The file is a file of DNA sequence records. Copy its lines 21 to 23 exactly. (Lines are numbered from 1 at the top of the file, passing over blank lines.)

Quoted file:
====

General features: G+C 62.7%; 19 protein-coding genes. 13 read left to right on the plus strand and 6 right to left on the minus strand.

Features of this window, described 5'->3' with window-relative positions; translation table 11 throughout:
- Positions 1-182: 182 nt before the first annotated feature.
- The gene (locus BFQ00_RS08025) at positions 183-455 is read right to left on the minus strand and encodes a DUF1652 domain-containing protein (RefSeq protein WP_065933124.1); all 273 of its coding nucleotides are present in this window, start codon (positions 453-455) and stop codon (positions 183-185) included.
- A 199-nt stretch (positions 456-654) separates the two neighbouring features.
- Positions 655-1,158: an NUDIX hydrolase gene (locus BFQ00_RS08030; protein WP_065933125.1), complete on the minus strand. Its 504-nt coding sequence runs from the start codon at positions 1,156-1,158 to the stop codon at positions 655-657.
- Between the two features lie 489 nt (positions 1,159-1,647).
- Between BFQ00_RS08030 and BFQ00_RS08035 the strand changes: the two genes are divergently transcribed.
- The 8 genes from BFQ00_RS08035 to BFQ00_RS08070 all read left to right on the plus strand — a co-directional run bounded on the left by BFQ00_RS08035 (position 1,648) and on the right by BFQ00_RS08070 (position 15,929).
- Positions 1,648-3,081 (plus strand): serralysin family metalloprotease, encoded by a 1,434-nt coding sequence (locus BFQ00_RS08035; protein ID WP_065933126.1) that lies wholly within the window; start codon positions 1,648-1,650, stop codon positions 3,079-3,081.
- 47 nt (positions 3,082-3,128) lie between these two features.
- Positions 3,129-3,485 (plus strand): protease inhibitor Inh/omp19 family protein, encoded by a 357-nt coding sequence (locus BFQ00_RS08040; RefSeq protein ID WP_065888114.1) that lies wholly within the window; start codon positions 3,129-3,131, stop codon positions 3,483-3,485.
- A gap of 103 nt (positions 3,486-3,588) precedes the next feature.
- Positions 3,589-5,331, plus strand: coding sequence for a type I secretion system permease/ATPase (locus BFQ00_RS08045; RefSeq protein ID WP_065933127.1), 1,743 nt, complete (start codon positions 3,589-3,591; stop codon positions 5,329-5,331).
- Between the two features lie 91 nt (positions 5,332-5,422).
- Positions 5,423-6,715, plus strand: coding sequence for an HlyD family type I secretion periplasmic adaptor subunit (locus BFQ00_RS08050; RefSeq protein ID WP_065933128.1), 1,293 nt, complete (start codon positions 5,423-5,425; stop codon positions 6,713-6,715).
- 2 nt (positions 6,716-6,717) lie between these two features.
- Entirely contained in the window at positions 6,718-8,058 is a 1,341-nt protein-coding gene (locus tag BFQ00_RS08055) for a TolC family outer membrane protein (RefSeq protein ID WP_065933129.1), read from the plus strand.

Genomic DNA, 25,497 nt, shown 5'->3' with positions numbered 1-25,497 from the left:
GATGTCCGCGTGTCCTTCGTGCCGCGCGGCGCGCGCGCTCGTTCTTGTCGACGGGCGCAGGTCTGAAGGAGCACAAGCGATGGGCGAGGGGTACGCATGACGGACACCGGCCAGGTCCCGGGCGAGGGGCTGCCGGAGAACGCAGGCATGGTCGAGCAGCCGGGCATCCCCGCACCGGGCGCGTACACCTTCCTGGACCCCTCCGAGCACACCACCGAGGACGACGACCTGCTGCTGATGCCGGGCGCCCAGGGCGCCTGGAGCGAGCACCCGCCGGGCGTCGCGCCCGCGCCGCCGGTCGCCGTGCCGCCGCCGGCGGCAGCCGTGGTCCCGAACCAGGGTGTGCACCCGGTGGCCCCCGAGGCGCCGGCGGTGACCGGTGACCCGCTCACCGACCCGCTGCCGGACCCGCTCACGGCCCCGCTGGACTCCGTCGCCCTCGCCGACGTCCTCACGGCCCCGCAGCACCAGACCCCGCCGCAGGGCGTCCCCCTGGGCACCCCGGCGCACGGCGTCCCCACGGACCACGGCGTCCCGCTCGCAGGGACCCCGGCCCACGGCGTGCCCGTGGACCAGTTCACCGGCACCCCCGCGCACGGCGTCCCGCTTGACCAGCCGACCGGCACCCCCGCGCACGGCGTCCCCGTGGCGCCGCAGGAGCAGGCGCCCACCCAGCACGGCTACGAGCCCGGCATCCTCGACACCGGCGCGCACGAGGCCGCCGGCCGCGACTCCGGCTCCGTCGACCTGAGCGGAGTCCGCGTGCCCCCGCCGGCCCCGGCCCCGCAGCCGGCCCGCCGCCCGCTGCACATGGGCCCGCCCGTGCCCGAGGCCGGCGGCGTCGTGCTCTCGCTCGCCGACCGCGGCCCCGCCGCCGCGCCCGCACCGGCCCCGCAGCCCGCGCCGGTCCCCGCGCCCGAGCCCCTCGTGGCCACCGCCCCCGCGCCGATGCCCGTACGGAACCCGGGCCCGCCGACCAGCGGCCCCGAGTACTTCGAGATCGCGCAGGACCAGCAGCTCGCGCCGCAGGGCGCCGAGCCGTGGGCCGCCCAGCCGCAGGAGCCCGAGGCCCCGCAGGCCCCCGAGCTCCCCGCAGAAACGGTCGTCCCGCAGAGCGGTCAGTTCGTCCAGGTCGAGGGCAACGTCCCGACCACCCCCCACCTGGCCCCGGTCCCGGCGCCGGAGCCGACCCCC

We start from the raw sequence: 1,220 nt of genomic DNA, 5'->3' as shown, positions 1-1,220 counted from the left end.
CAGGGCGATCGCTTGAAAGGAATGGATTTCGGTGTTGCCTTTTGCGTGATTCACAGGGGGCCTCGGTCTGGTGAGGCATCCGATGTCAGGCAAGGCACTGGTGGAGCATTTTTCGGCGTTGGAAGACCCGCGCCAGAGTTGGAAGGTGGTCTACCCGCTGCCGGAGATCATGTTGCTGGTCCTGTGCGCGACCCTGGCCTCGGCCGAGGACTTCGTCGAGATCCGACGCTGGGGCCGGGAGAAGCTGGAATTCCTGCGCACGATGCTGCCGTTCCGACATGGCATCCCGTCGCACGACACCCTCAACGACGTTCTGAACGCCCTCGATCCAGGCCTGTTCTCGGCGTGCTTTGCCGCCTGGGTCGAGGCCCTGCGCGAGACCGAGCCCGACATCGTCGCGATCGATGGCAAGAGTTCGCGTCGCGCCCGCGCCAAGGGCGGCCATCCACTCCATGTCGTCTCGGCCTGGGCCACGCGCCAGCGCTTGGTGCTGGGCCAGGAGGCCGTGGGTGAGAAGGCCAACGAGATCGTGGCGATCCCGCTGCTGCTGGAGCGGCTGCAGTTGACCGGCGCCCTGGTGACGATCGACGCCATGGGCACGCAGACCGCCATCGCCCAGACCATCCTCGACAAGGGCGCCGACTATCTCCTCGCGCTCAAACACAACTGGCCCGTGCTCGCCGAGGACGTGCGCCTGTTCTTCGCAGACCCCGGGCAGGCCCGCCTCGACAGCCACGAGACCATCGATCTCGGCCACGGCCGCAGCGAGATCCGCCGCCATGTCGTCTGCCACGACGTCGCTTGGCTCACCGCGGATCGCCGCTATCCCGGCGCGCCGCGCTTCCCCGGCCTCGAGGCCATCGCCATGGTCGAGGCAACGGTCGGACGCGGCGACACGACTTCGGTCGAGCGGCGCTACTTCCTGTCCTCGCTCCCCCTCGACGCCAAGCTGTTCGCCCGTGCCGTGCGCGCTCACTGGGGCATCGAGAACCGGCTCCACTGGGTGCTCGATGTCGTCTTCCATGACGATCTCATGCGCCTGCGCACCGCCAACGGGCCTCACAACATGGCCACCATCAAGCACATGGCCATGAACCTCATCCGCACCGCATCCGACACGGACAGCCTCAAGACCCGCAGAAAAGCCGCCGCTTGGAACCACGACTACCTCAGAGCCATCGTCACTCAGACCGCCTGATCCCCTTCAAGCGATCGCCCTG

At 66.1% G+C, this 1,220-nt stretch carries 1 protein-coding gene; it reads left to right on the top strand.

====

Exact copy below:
We start from the raw sequence: 1,220 nt of genomic DNA, 5'->3' as shown, positions 1-1,220 counted from the left end.
CAGGGCGATCGCTTGAAAGGAATGGATTTCGGTGTTGCCTTTTGCGTGATTCACAGGGGGCCTCGGTCTGGTGAGGCATCCGATGTCAGGCAAGGCACTGGTGGAGCATTTTTCGGCGTTGGAAGACCCGCGCCAGAGTTGGAAGGTGGTCTACCCGCTGCCGGAGATCATGTTGCTGGTCCTGTGCGCGACCCTGGCCTCGGCCGAGGACTTCGTCGAGATCCGACGCTGGGGCCGGGAGAAGCTGGAATTCCTGCGCACGATGCTGCCGTTCCGACATGGCATCCCGTCGCACGACACCCTCAACGACGTTCTGAACGCCCTCGATCCAGGCCTGTTCTCGGCGTGCTTTGCCGCCTGGGTCGAGGCCCTGCGCGAGACCGAGCCCGACATCGTCGCGATCGATGGCAAGAGTTCGCGTCGCGCCCGCGCCAAGGGCGGCCATCCACTCCATGTCGTCTCGGCCTGGGCCACGCGCCAGCGCTTGGTGCTGGGCCAGGAGGCCGTGGGTGAGAAGGCCAACGAGATCGTGGCGATCCCGCTGCTGCTGGAGCGGCTGCAGTTGACCGGCGCCCTGGTGACGATCGACGCCATGGGCACGCAGACCGCCATCGCCCAGACCATCCTCGACAAGGGCGCCGACTATCTCCTCGCGCTCAAACACAACTGGCCCGTGCTCGCCGAGGACGTGCGCCTGTTCTTCGCAGACCCCGGGCAGGCCCGCCTCGACAGCCACGAGACCATCGATCTCGGCCACGGCCGCAGCGAGATCCGCCGCCATGTCGTCTGCCACGACGTCGCTTGGCTCACCGCGGATCGCCGCTATCCCGGCGCGCCGCGCTTCCCCGGCCTCGAGGCCATCGCCATGGTCGAGGCAACGGTCGGACGCGGCGACACGACTTCGGTCGAGCGGCGCTACTTCCTGTCCTCGCTCCCCCTCGACGCCAAGCTGTTCGCCCGTGCCGTGCGCGCTCACTGGGGCATCGAGAACCGGCTCCACTGGGTGCTCGATGTCGTCTTCCATGACGATCTCATGCGCCTGCGCACCGCCAACGGGCCTCACAACATGGCCACCATCAAGCACATGGCCATGAACCTCATCCGCACCGCATCCGACACGGACAGCCTCAAGACCCGCAGAAAAGCCGCCGCTTGGAACCACGACTACCTCAGAGCCATCGTCACTCAGACCGCCTGATCCCCTTCAAGCGATCGCCCTG

At 66.1% G+C, this 1,220-nt stretch carries 1 protein-coding gene; it reads left to right on the top strand.